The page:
Which gets us to Page 60 of this 125-page document. Where the court makes use of the word "edentulous." Writing as a former law clerk, I confess that the word "edentulous" probably means a law clerk somewhere on the D.C. Circuit is getting a lot of free pizza and beer tonight. The game is Opinion Bingo. Points are earned for working a randomly selected word from Webster's into any published opinion. Here I must also add that such words never have made it past my judge's ruthless editing. Edentulous. Please.

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After careful analysis of the merits of each side's claims in the antitrust action, the court turns to Judge Jackson. While not actually calling for his removal from the bench, the opinion stops just short of driving a Bekin's moving van right into his chambers. In a section titled "Trial Proceedings and Remedy," the Court of Appeals vacates Jackson's remedy--breaking up Microsoft into two companies--for three reasons: 1) Jackson's failure to hold evidentiary hearing on remedies; 2) his failure to provide adequate reasons for imposing his remedy; and 3) the massive decrease in the scope of Microsoft's liability following this appeal. In brief, the court scolds Jackson for faking Microsoft out of a remedies hearing, then ordering a breakup that might cost "hundreds of billions of dollars of harm" without bothering to investigate the consequences.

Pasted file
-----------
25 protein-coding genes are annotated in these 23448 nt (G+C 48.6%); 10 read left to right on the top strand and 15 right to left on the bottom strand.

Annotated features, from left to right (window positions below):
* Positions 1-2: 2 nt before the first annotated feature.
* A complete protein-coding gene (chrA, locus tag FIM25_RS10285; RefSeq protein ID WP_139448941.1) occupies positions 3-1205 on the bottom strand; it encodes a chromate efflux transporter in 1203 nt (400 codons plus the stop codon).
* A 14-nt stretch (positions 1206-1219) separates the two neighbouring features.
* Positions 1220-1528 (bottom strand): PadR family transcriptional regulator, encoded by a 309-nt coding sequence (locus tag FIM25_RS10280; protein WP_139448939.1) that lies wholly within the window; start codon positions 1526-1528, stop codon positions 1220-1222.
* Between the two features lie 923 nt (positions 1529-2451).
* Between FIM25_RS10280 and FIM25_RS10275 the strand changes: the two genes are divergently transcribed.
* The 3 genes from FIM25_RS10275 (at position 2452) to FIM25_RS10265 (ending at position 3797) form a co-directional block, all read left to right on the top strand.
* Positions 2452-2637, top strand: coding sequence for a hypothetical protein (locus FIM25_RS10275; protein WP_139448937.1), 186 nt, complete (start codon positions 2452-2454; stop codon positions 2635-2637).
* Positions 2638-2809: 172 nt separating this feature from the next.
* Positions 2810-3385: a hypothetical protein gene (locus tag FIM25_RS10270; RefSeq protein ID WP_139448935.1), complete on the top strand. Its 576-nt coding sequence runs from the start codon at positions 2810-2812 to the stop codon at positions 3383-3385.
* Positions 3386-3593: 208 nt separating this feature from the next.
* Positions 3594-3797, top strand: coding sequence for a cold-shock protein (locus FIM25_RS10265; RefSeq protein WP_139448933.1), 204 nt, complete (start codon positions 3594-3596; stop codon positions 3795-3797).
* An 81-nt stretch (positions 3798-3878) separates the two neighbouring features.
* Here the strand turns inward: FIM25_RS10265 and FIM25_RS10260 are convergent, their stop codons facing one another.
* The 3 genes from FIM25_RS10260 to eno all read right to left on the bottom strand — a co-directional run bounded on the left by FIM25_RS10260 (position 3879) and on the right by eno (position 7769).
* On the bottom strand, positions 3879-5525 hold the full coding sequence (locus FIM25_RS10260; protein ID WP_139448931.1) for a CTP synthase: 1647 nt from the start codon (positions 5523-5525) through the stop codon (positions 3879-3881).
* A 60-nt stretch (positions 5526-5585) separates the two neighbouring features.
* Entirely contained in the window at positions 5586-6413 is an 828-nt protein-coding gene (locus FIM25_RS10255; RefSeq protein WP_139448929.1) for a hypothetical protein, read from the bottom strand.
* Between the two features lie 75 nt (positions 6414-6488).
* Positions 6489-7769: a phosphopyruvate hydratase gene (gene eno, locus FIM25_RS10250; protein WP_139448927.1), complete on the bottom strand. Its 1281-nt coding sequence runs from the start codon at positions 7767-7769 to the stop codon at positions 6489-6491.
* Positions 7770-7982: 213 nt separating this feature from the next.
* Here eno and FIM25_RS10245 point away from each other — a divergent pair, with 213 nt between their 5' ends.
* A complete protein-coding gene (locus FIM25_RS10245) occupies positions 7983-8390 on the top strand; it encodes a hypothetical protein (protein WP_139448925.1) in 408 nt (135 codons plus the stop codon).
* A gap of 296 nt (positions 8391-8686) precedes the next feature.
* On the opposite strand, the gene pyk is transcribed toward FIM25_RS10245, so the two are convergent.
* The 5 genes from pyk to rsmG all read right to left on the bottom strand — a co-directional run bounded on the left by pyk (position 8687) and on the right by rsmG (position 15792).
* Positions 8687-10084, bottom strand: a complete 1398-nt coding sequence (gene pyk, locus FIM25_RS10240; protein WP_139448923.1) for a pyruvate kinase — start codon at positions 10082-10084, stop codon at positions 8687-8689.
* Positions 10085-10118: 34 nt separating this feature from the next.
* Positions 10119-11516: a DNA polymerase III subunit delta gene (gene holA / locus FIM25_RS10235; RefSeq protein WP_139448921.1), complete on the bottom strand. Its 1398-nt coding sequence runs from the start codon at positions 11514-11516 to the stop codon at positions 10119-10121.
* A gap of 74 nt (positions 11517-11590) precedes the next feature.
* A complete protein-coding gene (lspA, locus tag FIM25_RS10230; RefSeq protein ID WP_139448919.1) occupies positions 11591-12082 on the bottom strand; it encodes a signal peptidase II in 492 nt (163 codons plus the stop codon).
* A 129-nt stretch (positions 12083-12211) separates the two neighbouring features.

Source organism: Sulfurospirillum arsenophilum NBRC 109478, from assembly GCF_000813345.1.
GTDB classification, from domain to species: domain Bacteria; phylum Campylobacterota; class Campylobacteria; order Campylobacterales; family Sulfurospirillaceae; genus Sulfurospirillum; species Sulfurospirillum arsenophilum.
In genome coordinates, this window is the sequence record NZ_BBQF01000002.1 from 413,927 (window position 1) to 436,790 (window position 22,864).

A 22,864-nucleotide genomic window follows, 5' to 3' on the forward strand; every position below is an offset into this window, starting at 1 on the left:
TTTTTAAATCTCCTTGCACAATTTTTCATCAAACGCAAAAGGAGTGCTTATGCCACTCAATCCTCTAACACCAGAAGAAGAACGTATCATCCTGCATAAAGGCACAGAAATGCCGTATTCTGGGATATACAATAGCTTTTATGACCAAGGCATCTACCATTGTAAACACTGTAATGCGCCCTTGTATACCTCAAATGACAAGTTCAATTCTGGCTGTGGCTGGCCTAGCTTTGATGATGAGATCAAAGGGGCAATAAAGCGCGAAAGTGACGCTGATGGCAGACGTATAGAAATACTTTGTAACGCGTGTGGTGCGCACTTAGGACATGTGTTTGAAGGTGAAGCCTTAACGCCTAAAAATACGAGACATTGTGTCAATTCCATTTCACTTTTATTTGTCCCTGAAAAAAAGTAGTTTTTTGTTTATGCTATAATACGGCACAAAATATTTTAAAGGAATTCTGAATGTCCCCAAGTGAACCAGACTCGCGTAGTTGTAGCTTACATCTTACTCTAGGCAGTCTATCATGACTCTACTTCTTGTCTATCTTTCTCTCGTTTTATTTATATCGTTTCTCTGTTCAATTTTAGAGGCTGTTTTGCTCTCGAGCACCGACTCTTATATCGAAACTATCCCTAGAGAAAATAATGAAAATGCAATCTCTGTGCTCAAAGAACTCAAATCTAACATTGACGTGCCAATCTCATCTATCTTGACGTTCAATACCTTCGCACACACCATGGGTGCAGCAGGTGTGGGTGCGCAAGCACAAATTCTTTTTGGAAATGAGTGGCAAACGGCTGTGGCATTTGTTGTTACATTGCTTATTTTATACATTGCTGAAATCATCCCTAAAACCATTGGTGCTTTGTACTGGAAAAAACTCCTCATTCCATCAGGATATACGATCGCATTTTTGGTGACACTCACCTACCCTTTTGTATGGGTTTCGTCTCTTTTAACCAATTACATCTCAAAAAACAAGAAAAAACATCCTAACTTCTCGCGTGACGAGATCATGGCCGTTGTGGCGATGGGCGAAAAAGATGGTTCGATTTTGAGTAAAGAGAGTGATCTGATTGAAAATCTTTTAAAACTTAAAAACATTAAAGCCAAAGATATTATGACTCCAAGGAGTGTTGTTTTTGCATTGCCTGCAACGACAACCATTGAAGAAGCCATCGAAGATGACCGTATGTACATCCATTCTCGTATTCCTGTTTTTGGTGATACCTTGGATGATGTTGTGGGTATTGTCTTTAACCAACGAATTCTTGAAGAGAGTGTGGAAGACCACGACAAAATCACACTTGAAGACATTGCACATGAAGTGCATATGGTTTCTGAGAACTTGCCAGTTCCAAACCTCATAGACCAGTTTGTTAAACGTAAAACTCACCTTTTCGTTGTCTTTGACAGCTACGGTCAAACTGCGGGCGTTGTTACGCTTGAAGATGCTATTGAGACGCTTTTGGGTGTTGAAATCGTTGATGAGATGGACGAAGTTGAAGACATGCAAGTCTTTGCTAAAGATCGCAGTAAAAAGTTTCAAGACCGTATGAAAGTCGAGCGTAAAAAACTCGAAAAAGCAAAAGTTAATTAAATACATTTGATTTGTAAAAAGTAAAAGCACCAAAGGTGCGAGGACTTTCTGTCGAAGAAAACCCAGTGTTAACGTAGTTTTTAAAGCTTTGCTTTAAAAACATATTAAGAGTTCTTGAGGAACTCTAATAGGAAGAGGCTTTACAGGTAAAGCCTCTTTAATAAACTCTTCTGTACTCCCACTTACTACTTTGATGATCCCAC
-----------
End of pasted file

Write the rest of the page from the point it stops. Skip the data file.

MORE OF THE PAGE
If the prior section excoriates Jackson for being a bad judge, the final section, entitled "Judicial Misconduct," flays him for being an idiot. Here, in painstaking detail, the court sets forth the various provisions of the Judicial Code of Conduct, each of which it deems Judge Jackson to have violated in ways that were "deliberate, repeated, egregious and flagrant." While acknowledging that all the interviews and cozy chats with reporters of which Jackson stands accused are "not in evidence," and are all hearsay, the court proceeds to savage Jackson anyway, with its principal objection being not just to his endless running off at the mouth, but also his "insistence on secrecy--his embargo--[which] made matters worse."

Disproportionate concern is shown by the court for the Auletta factor, decrying Jackson's 10 hours with The New Yorker's Ken Auletta, who might have influenced the judge's ultimate opinion. (Or maybe just explained "browser" to him.) Sparing no pity for "judges who covet publicity, or give the appearance that they do," the court quotes Judge Learned Hand, who once said, "This America of ours, where the passion for publicity is a disease, and where swarms of foolish, tawdry moths dash with rapture into its consuming fire. "

So the trial of this (and last) century goes back to a trial judge now, to be decided on far narrower grounds, and with the likelihood of a breakup all but gone. Microsoft is not off the hook by any means, but it's not battling for its life either. Millions of dollars and six years later, the case will be settled or dropped. Thus ends Joel Klein's holy grail.

Click herefor earlier dispatches from the Microsoft trial.